Austin Chant is a bitter millennial, passable chef, and avid reader and writer of queer/trans romance. He lives in Seattle with his partner in crime, a pleasant collection of game consoles, and an abundance of tea. In the regrettably large amount of time he spends not writing romance novels, he attends college and works as a game designer. His first publication is “Coffee Boy” in the Silver & Gold Anthology from Less Than Three Press (October 2015). He’d love to exchange words with you on Twitter (@AustinChanted), and his website is

GRNW 2015 Keynote: Read with Pride by Jessica Blat

Part of the 2015 Gay Romance Northwest Meet-Up Keynote, “Read with Pride”.

Tipping the VelvetI was a voracious reader when I was growing up. I still am. However, I didn’t read much romance -at most a few novels. You see, my sister went through a period where she thought she’d pursue romance writing so I read a few that she had on hand. In truth the shirtless heroes and fainting damsels on the covers, did not capture my interest much. What I inferred from that small sample as the standard formula of “Boy meets girl, girl hates boy generally for pretty good reasons, boy seduces girl, girl somehow redeems boy, end of story” seemed uninteresting at best and offensive at worst. I didn’t see myself in these characters. I didn’t realize there were other options in the genre. At that time –and I’m actually going to date myself here because I think the timeline is relevant– around the turn of the century, which seems ancient when you phrase it like that but actually wasn’t that long ago, there really wasn’t that much queer romance that I could easily have found as a kid in the suburbs.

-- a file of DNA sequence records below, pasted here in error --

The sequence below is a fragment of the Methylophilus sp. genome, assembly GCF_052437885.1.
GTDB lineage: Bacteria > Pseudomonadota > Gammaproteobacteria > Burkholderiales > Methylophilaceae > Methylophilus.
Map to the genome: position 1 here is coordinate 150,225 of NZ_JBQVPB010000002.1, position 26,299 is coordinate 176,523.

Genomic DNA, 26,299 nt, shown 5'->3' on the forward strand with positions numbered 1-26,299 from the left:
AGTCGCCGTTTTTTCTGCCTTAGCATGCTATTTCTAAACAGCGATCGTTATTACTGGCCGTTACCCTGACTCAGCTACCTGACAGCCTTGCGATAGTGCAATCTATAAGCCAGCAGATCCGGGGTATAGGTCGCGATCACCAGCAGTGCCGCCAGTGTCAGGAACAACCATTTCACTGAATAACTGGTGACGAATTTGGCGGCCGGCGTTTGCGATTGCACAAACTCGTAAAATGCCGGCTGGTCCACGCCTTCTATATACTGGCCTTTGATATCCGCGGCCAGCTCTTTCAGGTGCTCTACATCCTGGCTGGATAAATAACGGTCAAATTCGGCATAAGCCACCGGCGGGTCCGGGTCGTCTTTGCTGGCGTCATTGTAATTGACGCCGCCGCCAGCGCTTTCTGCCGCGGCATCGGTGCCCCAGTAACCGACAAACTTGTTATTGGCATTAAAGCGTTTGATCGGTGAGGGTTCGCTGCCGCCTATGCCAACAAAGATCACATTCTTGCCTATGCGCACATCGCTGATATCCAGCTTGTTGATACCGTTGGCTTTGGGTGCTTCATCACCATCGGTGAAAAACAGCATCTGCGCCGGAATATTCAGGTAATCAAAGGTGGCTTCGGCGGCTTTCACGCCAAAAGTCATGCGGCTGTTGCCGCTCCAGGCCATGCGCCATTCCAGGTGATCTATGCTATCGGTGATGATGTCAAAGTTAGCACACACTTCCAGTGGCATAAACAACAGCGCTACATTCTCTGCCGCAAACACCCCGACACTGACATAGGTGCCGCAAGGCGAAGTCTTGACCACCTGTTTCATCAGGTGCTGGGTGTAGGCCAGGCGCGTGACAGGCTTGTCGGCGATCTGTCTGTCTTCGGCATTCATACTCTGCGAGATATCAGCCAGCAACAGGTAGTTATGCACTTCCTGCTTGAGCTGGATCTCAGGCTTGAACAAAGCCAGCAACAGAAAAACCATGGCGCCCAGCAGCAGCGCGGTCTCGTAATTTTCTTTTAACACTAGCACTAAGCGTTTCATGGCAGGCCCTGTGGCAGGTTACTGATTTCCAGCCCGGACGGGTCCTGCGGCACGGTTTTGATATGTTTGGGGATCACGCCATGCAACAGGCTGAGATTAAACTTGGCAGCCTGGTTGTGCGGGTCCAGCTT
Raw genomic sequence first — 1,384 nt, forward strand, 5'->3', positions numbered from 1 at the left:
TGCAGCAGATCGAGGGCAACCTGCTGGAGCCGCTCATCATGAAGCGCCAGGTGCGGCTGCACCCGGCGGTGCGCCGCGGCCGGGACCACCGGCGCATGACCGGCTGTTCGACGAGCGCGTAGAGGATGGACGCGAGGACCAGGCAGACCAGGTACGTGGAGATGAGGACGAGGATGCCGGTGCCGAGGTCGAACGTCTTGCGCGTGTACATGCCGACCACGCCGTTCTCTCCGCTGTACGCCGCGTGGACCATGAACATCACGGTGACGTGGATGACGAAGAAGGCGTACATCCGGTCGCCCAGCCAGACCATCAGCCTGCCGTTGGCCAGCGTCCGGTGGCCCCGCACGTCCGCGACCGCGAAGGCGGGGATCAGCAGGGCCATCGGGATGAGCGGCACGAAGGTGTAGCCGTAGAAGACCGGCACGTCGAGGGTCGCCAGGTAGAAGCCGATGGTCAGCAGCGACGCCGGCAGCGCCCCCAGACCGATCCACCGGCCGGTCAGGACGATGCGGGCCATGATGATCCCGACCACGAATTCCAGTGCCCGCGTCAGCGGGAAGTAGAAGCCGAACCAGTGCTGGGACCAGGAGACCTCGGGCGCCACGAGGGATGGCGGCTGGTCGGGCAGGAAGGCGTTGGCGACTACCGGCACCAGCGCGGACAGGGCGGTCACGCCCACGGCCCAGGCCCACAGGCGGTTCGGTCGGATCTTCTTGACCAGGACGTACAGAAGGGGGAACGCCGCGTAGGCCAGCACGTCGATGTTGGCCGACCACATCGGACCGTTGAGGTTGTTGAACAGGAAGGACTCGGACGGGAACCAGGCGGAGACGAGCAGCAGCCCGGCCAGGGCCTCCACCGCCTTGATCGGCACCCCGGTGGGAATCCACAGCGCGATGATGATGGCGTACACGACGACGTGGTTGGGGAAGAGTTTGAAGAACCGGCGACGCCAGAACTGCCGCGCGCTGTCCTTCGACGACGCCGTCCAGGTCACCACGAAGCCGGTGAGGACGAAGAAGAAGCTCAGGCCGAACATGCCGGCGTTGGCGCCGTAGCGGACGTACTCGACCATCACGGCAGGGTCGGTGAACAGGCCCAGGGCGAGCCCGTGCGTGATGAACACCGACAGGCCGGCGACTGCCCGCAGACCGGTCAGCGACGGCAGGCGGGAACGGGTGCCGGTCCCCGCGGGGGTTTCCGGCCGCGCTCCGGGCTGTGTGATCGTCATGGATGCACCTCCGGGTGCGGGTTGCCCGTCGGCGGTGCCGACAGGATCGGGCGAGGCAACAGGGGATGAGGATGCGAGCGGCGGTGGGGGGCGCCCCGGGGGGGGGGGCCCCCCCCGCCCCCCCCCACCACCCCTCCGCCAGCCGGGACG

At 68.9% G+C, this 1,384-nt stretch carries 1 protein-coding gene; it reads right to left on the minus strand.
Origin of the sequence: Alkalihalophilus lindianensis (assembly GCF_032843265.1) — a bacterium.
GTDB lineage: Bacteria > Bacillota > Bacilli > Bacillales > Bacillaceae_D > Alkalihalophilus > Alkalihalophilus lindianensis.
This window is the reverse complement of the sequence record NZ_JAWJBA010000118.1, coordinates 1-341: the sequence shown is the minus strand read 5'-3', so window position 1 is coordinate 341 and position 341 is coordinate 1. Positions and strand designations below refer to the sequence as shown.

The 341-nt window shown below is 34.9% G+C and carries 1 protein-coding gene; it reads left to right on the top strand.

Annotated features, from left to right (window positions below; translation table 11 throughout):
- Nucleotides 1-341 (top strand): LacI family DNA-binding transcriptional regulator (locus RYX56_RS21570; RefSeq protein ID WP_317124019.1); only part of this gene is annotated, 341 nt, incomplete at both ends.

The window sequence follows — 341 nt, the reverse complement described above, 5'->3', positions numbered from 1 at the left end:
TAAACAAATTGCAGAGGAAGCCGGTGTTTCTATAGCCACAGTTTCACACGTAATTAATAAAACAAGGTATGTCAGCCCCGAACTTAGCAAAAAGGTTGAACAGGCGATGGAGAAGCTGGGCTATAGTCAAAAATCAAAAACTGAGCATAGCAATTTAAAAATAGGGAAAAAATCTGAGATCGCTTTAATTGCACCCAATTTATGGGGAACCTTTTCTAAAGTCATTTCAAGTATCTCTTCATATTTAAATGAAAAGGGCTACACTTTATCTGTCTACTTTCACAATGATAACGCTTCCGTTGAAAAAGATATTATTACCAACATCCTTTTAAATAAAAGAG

Fast forward a few years. I was out, I was in college, and I went to the Seattle Gay and Lesbian Film Festival. They were screening a free viewing of Tipping the Velvet – were any of you there? Cinerama was full to capacity, mostly with lesbians. The show starts, gets to a climactic moment where our protagonist realizes she has been betrayed by her lover, and the credits roll. Almost 600 people myself included, gasp in shock – we need to know how it’s going to turn out!  You can’t roll credits! The story has to have a happy ending – we understand that in our hearts. Turns out it was a miniseries and they did go on to play all the parts. As you might have guessed since I’m talking about this at an LGBTQ romance event, Nan, our protagonist, gets the girl. Happy ending. 600 lesbians and friends leave Cinerama elated.